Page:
Dust off your explorer hat and head into the desert to explore the ancient Egyptian civilization. Take a journey back in time to see the land of the Pharaohs, the mystery of the Sphinx, great temples, cities and burial sites, beautiful art and hieroglyphs as well as the rich Nile River. Follow in Howard Carters footsteps as you see the discovery of the boy king, Tutankhamun, and all the treasure he was buried with to help him in the Afterlife.
Egypt’s most popular attractions include:
Best time to visit:
The best time to visit Egypt is from October through April, especially if you want to explore Egypt's ancient sights like the Pyramids and Sphinx of Giza, the Temples of Luxor and Abu Simbel.
Egypt’s climate is hot and dry, with the exception of the winter months from December - February, where it can be colder in the north. Average temperatures range from 20°C to 26°C. Maximum temperatures can climb to 31°C and even 50°C. During the winter nights, temperatures sometimes drop to as low as 8°C, in the desert it’s even more extreme.
Flights & Getting Around:
The most popular airport used in Egypt is Cairo International Airport (CAI). Getting around Egypt means covering substantial distances from one tourist centre to the next so EgyptAir is your best option. They offer international as well as domestic flights in and around Egypt.
Buses are how the majority of Egyptians get around the country. You can get almost anywhere on the bus, and the service is reliable and relatively safe.
You can hire a car with a driver or hire a car that you drive yourself. The best option is to hire a car with a driver because it is the low-hassle option with the driver taking care of most of the problems associated with driving yourself.
Visa & Passport Requirements:
Every visitor to Egypt must be in possession of a passport that is valid for six months after the initial date of travel. Visitors from all countries, except nationals of the EU and the USA, must register with the police within one week of arrival in Egypt, although this service is normally undertaken by hotels. When you check in at your hotel the receptionist will ask to see your passport, and will record its details for the police. Visas are required by all travellers wanting to enter Egypt. They are usually valid for three months.
As a general precaution, all travellers are advised to carry a photocopy of the main photo information page of their passport and keep it in a location separate from the passport.
There are no vaccinations needed to visit Egypt unless you are arriving from an infected area. Vaccinating against some diseases, such as Diphtheria, Hepatitis A, Rabies, Tetanus and Typhoid are advisable as a precautionary measure. Please consult your pharmacist / Local Travel Clinic at least 6 weeks before departure for medication or any other vaccinations etc.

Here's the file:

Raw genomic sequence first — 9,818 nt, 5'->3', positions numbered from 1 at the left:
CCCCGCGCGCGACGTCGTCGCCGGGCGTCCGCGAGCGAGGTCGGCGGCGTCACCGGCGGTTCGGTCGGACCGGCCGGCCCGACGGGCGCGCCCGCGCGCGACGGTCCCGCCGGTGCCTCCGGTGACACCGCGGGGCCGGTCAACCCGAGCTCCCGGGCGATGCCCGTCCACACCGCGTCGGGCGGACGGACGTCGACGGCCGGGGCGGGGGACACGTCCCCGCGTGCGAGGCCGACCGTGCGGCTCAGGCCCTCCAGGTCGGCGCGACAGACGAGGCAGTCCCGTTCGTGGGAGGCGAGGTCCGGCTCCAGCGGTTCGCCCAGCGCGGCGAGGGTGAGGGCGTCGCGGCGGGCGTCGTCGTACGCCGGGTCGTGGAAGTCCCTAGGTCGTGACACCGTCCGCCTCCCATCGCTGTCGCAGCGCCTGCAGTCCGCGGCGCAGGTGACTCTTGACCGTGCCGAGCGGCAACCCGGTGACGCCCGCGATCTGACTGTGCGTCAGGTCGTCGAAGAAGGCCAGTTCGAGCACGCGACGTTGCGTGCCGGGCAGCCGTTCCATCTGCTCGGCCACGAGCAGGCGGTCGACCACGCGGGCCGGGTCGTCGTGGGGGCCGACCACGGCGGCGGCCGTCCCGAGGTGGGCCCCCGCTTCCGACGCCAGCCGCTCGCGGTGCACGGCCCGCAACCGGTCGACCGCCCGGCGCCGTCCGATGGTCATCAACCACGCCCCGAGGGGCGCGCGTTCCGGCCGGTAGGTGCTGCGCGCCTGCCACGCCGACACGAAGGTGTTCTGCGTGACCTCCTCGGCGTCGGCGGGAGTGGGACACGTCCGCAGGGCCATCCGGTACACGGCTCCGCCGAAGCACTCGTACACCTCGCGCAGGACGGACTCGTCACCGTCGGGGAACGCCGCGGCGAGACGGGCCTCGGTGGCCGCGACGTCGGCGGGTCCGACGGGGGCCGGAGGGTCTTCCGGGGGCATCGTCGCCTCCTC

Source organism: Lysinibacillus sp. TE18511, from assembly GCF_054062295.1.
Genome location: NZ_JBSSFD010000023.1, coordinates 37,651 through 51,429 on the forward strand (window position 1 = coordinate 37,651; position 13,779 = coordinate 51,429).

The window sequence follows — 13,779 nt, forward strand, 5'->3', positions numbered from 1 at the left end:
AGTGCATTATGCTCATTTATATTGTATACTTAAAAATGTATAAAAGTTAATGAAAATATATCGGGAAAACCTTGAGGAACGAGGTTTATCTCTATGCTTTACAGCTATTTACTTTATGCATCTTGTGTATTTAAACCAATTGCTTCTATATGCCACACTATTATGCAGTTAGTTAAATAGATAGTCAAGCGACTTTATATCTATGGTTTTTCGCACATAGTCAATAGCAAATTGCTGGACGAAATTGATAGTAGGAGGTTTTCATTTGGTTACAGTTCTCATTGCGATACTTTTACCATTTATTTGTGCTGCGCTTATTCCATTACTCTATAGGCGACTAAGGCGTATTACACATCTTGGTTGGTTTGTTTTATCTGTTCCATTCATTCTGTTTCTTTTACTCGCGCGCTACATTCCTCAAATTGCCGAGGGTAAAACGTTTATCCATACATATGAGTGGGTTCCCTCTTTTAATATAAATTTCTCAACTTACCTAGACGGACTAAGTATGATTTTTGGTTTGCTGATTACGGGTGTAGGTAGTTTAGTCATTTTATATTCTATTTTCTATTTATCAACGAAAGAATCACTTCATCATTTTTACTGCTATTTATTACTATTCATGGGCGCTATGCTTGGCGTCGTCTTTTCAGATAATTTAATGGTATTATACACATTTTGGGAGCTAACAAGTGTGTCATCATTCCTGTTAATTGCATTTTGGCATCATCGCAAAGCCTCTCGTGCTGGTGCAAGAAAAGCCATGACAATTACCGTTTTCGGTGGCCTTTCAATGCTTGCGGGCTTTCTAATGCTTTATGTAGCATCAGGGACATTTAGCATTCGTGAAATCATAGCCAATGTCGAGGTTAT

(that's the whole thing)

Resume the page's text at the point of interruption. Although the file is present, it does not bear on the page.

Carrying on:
Ensure you control the quality of your drinking water. Bottled water is readily available throughout the country. We recommend that guests either buy bottled water, or take water purification tablets with them on their trip. Milk is unpasteurised and should be boiled.
You should avoid uncooked vegetables and peeled fruit that may have been washed in tap water, and make sure any poultry or egg-based dishes, and any seafood or shellfish, is thoroughly cooked.
As with all medical requirements, your doctor or travel clinic will provide the most up to date information – the above is a guide only.
The currency used in Egypt is the Egyptian Pound.
There is a severe shortage of small change in Egypt so make sure you have small change wherever possible. Also, be sure to cash out large bills in upscale establishments, even if they initially appear unwilling.
It’s possible to travel in Egypt now relying solely on plastic as ATMs are becoming more and more widespread such as Visa, MasterCard and any Cirrus or Plus cards. ATMs are found at Banque Misr, CIB, Egyptian American Bank (EAB), National Bank of Egypt and HSBC; they are particularly reliable.
Amex, Visa, MasterCard and Diners Club are becoming more useful in Egypt and are accepted quite widely in foreign-friendly hotels, shops and restaurants.
Don’t feel obligated to give anyone a tip that has not provided you a service. Tipping is however greatly appreciated. Egyptian service workers may look disappointed or comment rudely about the amount of your tip, implying that it is too low. Don’t let this bother you; it is simply part of their culture. If this happens, either take your tip back or simply smile and say that the tip is enough.
What to pack:
Being practical is most important when packing for hot temperatures during the day and cooler temperatures at night. In the summer months, daytime temperatures can exceed 40°C, so shorts and t-shirts are best, with a longer shirt for protection against the sun if you burn easily. Don’t forget your sunblock. For women, conservative clothing that covers you knees and shoulders (no halter neck or mid-riff tops, short shorts, etc.) is not a must but is encouraged as it is respectful of the local culture. Even for men, long, light clothes are also recommended as they help protect you from the sun.